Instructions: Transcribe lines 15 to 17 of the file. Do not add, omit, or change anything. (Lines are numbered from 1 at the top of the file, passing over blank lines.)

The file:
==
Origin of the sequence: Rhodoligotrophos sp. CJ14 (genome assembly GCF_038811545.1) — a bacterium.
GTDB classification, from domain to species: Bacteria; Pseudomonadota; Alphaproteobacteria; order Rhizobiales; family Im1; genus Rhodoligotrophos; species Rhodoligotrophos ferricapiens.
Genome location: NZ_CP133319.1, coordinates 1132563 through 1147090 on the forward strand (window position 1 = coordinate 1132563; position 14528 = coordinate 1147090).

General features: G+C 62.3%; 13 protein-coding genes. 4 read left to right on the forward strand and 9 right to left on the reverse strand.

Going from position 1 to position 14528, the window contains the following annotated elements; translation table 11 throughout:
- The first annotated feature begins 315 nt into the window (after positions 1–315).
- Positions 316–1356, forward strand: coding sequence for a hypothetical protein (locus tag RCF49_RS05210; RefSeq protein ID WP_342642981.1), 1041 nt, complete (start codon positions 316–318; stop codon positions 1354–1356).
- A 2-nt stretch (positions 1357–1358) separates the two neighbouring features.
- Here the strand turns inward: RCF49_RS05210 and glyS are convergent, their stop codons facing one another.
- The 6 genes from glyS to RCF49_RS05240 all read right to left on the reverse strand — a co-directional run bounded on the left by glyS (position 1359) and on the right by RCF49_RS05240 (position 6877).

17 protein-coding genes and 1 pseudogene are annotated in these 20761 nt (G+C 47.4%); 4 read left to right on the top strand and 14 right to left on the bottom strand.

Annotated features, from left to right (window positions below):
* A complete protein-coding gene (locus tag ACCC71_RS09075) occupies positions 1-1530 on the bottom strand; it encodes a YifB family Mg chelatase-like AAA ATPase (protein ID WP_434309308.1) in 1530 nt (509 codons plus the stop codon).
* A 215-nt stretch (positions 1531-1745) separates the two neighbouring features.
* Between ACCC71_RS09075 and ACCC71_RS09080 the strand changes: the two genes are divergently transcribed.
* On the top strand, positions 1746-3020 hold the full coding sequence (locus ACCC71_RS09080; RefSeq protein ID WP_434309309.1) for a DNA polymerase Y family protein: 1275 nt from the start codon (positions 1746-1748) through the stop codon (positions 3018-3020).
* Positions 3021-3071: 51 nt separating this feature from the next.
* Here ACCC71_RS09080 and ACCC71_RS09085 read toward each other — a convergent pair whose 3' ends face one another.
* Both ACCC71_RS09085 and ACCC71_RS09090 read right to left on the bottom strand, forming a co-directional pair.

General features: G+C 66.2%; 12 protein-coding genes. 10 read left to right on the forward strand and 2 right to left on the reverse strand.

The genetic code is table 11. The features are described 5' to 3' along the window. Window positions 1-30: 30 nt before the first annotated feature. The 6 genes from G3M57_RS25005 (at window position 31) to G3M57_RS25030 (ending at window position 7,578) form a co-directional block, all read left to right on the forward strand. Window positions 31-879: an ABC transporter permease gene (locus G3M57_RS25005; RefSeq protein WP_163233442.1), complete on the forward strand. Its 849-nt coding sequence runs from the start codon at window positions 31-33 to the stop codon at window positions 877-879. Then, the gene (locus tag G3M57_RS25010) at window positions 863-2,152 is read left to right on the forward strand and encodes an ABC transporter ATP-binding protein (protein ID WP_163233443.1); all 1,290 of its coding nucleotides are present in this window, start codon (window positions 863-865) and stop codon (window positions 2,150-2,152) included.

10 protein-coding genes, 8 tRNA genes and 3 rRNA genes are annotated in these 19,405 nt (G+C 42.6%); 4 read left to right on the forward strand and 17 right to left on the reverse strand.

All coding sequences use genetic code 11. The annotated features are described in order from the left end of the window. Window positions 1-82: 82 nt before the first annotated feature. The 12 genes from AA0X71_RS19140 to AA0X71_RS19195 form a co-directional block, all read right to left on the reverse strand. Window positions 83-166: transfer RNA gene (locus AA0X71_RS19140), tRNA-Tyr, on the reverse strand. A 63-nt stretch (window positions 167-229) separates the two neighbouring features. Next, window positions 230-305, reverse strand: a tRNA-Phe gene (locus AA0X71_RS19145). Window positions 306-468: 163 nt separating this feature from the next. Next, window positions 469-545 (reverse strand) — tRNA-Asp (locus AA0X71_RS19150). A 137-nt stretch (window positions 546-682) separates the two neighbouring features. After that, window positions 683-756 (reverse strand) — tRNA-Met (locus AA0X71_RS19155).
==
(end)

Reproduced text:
* Between ACCC71_RS09075 and ACCC71_RS09080 the strand changes: the two genes are divergently transcribed.
* On the top strand, positions 1746-3020 hold the full coding sequence (locus ACCC71_RS09080; RefSeq protein ID WP_434309309.1) for a DNA polymerase Y family protein: 1275 nt from the start codon (positions 1746-1748) through the stop codon (positions 3018-3020).
* Positions 3021-3071: 51 nt separating this feature from the next.